Biographies of Prominent Quebec and Canadian
John Bartlet Brebner
Department of History,
Historian and soldier, was born at Toronto. He was educated at the University of Toronto and served as a second lieutenant in the Canadian forces during the Great War. After the war he resumed his studies at St. John's College, Oxford, and was appointed a lecturer in the University of Toronto's Department of History in 1921. Brebner left Toronto in 1925 to lecture and pursue doctoral studies at Columbia University's Department of History in New York. He was awarded a Ph.D. in 1927 and became a full professor in 1942 and an American citizen in 1943. Brebner spent the rest of his life teaching at Columbia University and died at New York in 1957. He was the president of the Canadian Historical Association in 1939-1940. John Bartlet Brebner was the most prominent continentalist scholar of his generation. Keenly interested in Canadian-American relations and in the "North Atlantic triangle", he assisted James T. Shotwell in editing the series of twenty-five studies on Canadian-American relations sponsored by the Carnegie Endowment for International Peace. Brebner authored two of the series' most important volumes: The Mingling of the Canadian and American Peoples (1940), which he completed and prepared for publication after the death of the study's original author, American historian Marcus Lee Hansen, and North American Triangle (1945). He also participated in all five of the conferences on Canadian-American affairs organized by the Endowment between 1935 and 1941. The publication of his North Atlantic Triangle marked the high-water mark of continentalist scholarship. In this seminal study his "primary aim was to get at, and to set forth, the interplay between the United States and Canada - the Siamese Twins of North America who cannot separate and live."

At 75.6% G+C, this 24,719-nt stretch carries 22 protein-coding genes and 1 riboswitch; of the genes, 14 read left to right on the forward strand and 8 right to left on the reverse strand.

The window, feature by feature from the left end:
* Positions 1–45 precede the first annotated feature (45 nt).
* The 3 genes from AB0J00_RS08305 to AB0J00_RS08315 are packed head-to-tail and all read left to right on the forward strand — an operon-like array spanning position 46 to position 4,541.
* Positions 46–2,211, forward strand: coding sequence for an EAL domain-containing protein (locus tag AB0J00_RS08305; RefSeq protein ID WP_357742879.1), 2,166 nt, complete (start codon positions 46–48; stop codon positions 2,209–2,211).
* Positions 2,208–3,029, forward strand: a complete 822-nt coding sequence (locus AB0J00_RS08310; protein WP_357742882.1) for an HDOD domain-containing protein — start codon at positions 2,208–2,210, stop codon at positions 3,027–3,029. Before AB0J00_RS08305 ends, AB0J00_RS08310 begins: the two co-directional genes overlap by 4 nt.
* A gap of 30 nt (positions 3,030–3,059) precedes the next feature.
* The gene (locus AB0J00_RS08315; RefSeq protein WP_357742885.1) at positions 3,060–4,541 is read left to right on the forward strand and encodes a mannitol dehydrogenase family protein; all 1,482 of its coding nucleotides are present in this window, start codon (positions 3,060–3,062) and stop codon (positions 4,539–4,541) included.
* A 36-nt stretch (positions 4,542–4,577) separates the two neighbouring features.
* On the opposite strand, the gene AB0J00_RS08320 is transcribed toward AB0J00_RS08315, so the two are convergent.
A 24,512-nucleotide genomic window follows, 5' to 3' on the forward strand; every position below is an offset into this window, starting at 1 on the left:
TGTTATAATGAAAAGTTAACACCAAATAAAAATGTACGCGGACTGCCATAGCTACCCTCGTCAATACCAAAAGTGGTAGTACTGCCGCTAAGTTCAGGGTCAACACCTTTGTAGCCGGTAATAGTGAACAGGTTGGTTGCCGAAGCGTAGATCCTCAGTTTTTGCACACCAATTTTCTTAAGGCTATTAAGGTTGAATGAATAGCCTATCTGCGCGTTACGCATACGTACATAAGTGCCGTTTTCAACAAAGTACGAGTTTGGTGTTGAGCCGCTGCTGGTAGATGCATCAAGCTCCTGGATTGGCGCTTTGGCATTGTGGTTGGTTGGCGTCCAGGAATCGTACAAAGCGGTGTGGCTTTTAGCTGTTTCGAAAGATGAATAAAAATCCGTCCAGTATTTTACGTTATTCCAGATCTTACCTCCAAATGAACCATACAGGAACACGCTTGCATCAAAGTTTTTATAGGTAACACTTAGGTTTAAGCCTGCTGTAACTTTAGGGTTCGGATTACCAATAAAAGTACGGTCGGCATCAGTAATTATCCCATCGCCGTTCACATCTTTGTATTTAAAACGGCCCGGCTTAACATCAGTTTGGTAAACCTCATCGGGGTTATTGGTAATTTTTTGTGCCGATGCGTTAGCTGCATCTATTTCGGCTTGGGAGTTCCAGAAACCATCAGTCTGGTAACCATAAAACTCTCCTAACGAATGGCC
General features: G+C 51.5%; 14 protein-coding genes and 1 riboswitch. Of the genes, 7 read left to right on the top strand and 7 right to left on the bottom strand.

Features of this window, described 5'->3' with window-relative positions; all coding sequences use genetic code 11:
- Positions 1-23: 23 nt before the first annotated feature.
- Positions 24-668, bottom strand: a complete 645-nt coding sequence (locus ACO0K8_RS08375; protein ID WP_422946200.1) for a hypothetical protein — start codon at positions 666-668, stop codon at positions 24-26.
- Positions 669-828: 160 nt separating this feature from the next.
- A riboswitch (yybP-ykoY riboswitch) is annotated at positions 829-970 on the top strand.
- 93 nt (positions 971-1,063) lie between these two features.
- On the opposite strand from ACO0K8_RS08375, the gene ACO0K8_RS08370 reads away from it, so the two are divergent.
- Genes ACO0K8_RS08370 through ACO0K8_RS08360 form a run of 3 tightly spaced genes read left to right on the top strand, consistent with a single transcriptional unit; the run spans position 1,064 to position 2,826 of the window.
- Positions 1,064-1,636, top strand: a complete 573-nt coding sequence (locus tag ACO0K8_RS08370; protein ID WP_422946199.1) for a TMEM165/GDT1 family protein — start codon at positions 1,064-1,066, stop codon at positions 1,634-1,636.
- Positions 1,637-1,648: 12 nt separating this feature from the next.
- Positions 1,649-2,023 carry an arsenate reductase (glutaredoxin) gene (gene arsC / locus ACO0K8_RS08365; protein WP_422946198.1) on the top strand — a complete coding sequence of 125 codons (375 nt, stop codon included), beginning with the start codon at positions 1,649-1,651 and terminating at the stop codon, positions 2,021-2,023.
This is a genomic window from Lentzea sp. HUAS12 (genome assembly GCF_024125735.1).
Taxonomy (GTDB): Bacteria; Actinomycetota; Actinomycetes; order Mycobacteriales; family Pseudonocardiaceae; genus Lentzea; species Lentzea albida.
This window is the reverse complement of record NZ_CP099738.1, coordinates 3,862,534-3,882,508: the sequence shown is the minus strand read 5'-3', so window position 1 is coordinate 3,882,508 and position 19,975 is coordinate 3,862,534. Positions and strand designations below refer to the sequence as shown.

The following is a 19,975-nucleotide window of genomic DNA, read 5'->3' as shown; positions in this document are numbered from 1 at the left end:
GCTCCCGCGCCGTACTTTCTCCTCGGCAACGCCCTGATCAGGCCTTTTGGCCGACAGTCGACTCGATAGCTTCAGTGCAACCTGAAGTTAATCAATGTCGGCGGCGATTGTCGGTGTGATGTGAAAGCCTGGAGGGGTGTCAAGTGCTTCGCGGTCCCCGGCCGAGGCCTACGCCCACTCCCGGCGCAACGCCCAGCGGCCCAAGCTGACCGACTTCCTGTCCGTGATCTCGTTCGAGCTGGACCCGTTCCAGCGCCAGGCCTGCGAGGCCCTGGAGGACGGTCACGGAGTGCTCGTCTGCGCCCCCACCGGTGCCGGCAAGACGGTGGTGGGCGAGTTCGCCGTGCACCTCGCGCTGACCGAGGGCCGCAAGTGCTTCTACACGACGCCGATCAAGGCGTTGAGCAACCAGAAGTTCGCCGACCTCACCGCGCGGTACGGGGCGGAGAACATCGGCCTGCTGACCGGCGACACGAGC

© Claude Bélanger, Marianopolis College
© 2004 Claude Bélanger, Marianopolis College